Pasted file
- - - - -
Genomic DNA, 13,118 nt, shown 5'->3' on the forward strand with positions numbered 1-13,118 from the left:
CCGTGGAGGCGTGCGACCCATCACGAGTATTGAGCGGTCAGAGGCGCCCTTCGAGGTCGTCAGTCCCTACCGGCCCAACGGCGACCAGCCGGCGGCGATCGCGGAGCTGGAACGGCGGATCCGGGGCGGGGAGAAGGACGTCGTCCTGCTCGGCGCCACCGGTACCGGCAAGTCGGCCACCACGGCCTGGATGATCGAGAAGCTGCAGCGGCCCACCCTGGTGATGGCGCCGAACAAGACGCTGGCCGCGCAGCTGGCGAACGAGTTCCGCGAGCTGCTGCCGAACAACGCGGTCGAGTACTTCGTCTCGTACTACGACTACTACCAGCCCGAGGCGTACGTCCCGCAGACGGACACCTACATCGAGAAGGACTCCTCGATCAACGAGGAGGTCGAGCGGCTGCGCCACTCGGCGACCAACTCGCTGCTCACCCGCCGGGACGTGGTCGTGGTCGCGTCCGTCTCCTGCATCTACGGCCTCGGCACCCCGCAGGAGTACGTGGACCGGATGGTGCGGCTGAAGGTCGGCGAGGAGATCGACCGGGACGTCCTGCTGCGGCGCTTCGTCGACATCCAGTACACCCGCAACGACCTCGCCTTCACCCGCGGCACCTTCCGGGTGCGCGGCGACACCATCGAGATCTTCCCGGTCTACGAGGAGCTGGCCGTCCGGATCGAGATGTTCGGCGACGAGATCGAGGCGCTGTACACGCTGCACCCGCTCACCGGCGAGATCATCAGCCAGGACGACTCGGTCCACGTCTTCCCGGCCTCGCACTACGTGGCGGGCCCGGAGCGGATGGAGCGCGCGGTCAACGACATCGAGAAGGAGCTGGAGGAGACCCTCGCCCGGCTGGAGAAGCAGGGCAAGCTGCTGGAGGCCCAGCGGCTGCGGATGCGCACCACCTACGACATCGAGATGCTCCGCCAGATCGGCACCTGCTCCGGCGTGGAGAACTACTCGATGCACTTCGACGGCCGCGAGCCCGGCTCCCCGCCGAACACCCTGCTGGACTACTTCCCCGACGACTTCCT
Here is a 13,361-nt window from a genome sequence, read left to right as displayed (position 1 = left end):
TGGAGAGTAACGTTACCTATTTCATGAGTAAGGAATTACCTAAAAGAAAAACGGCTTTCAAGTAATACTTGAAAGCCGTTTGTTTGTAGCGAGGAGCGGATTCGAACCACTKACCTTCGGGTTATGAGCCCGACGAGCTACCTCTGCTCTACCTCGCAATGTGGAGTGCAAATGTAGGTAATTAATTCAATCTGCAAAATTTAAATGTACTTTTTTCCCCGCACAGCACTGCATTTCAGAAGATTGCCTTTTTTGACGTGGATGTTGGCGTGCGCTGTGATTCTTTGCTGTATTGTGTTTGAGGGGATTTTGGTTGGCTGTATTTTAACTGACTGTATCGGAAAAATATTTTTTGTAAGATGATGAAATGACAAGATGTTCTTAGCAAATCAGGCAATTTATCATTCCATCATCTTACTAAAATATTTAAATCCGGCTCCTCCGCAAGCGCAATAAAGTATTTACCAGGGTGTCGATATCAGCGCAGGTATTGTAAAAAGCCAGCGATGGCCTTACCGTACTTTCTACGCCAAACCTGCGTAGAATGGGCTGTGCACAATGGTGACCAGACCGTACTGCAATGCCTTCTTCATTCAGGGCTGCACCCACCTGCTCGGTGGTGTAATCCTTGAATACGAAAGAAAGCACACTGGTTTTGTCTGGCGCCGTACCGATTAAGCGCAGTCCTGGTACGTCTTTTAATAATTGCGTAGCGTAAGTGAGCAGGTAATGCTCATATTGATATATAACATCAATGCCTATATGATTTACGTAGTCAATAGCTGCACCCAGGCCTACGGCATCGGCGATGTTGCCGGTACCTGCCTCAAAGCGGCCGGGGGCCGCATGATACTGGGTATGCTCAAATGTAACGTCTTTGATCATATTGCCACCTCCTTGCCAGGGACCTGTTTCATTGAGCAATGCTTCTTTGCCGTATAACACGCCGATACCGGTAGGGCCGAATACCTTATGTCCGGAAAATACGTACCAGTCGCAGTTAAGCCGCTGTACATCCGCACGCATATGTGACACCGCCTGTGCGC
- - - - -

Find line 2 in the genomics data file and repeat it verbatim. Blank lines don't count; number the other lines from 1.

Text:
CCGTGGAGGCGTGCGACCCATCACGAGTATTGAGCGGTCAGAGGCGCCCTTCGAGGTCGTCAGTCCCTACCGGCCCAACGGCGACCAGCCGGCGGCGATCGCGGAGCTGGAACGGCGGATCCGGGGCGGGGAGAAGGACGTCGTCCTGCTCGGCGCCACCGGTACCGGCAAGTCGGCCACCACGGCCTGGATGATCGAGAAGCTGCAGCGGCCCACCCTGGTGATGGCGCCGAACAAGACGCTGGCCGCGCAGCTGGCGAACGAGTTCCGCGAGCTGCTGCCGAACAACGCGGTCGAGTACTTCGTCTCGTACTACGACTACTACCAGCCCGAGGCGTACGTCCCGCAGACGGACACCTACATCGAGAAGGACTCCTCGATCAACGAGGAGGTCGAGCGGCTGCGCCACTCGGCGACCAACTCGCTGCTCACCCGCCGGGACGTGGTCGTGGTCGCGTCCGTCTCCTGCATCTACGGCCTCGGCACCCCGCAGGAGTACGTGGACCGGATGGTGCGGCTGAAGGTCGGCGAGGAGATCGACCGGGACGTCCTGCTGCGGCGCTTCGTCGACATCCAGTACACCCGCAACGACCTCGCCTTCACCCGCGGCACCTTCCGGGTGCGCGGCGACACCATCGAGATCTTCCCGGTCTACGAGGAGCTGGCCGTCCGGATCGAGATGTTCGGCGACGAGATCGAGGCGCTGTACACGCTGCACCCGCTCACCGGCGAGATCATCAGCCAGGACGACTCGGTCCACGTCTTCCCGGCCTCGCACTACGTGGCGGGCCCGGAGCGGATGGAGCGCGCGGTCAACGACATCGAGAAGGAGCTGGAGGAGACCCTCGCCCGGCTGGAGAAGCAGGGCAAGCTGCTGGAGGCCCAGCGGCTGCGGATGCGCACCACCTACGACATCGAGATGCTCCGCCAGATCGGCACCTGCTCCGGCGTGGAGAACTACTCGATGCACTTCGACGGCCGCGAGCCCGGCTCCCCGCCGAACACCCTGCTGGACTACTTCCCCGACGACTTCCT